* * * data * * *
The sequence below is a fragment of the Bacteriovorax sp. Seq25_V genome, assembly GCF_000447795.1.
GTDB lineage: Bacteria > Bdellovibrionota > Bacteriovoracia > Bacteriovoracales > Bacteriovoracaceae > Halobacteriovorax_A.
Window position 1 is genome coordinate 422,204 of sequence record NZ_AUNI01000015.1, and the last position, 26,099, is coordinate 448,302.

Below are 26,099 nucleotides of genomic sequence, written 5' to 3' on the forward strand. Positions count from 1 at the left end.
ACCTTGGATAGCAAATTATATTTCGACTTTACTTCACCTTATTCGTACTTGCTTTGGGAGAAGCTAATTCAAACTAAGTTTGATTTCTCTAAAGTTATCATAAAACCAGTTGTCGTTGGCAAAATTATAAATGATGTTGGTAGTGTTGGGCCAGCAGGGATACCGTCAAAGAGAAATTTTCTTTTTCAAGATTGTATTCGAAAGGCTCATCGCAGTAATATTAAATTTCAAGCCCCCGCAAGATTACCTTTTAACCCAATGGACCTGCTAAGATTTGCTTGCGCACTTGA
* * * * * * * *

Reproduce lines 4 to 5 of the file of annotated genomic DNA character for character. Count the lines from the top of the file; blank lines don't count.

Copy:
Below are 26,099 nucleotides of genomic sequence, written 5' to 3' on the forward strand. Positions count from 1 at the left end.
ACCTTGGATAGCAAATTATATTTCGACTTTACTTCACCTTATTCGTACTTGCTTTGGGAGAAGCTAATTCAAACTAAGTTTGATTTCTCTAAAGTTATCATAAAACCAGTTGTCGTTGGCAAAATTATAAATGATGTTGGTAGTGTTGGGCCAGCAGGGATACCGTCAAAGAGAAATTTTCTTTTTCAAGATTGTATTCGAAAGGCTCATCGCAGTAATATTAAATTTCAAGCCCCCGCAAGATTACCTTTTAACCCAATGGACCTGCTAAGATTTGCTTGCGCACTTGA